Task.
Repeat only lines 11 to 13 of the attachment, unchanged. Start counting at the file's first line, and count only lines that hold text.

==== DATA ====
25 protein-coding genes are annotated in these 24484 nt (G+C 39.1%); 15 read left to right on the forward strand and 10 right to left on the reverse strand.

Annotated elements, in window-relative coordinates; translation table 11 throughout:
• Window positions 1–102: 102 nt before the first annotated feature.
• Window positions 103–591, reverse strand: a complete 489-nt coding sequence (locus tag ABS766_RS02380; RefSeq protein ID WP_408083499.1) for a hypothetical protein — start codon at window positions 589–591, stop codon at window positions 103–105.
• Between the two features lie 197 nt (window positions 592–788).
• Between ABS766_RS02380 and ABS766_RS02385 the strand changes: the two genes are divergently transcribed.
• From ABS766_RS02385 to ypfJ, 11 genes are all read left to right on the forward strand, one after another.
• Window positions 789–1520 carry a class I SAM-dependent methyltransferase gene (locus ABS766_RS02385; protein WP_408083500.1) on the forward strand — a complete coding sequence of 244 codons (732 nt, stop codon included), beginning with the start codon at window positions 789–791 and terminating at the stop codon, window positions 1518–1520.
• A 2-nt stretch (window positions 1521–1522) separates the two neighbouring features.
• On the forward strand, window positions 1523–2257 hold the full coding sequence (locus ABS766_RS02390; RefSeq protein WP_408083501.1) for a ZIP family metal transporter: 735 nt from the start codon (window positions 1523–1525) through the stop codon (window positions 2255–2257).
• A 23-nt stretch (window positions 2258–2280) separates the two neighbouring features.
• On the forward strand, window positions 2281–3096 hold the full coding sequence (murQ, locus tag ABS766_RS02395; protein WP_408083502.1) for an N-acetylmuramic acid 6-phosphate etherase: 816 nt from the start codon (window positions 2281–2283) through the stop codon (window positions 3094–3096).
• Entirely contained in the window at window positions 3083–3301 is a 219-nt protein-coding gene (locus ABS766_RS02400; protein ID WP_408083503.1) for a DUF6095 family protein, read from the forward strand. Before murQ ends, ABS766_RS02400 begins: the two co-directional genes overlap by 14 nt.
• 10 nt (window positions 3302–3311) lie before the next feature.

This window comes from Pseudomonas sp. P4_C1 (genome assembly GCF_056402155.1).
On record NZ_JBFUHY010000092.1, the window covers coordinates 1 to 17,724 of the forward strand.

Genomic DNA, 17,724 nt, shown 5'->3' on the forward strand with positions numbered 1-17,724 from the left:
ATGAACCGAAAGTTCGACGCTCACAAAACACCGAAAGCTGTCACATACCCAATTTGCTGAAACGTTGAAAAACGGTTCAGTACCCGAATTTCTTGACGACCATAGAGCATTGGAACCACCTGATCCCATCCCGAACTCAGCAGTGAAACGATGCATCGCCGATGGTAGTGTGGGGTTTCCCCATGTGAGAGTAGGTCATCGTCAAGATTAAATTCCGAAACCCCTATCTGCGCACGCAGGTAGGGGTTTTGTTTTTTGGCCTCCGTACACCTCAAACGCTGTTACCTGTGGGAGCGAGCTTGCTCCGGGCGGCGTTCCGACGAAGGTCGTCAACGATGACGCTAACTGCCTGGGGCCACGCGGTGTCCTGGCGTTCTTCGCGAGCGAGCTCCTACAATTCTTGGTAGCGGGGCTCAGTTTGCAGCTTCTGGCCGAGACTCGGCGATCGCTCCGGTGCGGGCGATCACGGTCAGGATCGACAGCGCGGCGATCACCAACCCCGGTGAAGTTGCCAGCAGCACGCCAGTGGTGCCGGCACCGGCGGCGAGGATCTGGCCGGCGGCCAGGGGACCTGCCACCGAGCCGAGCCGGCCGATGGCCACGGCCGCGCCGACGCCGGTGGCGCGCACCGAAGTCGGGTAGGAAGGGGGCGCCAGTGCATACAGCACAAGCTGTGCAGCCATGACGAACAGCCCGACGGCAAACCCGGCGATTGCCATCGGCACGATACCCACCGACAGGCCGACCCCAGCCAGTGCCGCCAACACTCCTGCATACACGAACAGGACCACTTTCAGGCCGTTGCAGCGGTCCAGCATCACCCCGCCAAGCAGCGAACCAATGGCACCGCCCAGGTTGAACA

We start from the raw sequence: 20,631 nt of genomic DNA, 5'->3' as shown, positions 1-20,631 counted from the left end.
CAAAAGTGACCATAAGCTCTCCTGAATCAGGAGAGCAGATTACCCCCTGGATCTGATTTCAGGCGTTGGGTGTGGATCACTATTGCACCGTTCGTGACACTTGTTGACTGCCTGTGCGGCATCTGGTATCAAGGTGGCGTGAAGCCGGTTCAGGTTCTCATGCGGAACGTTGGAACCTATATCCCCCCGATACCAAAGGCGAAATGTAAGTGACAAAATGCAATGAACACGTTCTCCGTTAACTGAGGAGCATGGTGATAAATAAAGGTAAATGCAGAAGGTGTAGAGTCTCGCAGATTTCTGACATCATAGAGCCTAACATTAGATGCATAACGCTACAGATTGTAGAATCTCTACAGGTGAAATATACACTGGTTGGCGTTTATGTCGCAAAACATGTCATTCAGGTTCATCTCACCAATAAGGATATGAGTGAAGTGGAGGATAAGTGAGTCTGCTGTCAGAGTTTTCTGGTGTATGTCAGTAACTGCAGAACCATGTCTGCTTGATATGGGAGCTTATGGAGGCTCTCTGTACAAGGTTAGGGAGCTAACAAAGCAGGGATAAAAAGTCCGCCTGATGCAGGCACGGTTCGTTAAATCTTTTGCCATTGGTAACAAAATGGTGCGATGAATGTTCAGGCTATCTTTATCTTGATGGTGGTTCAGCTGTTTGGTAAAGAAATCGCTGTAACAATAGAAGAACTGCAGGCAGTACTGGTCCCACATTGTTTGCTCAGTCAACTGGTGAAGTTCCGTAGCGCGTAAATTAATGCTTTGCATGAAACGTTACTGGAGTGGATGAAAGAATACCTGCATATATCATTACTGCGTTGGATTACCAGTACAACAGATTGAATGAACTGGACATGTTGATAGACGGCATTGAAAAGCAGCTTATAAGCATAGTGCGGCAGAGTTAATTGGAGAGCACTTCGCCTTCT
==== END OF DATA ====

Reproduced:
• A 23-nt stretch (window positions 2258–2280) separates the two neighbouring features.
• On the forward strand, window positions 2281–3096 hold the full coding sequence (murQ, locus tag ABS766_RS02395; protein WP_408083502.1) for an N-acetylmuramic acid 6-phosphate etherase: 816 nt from the start codon (window positions 2281–2283) through the stop codon (window positions 3094–3096).
• Entirely contained in the window at window positions 3083–3301 is a 219-nt protein-coding gene (locus ABS766_RS02400; protein ID WP_408083503.1) for a DUF6095 family protein, read from the forward strand. Before murQ ends, ABS766_RS02400 begins: the two co-directional genes overlap by 14 nt.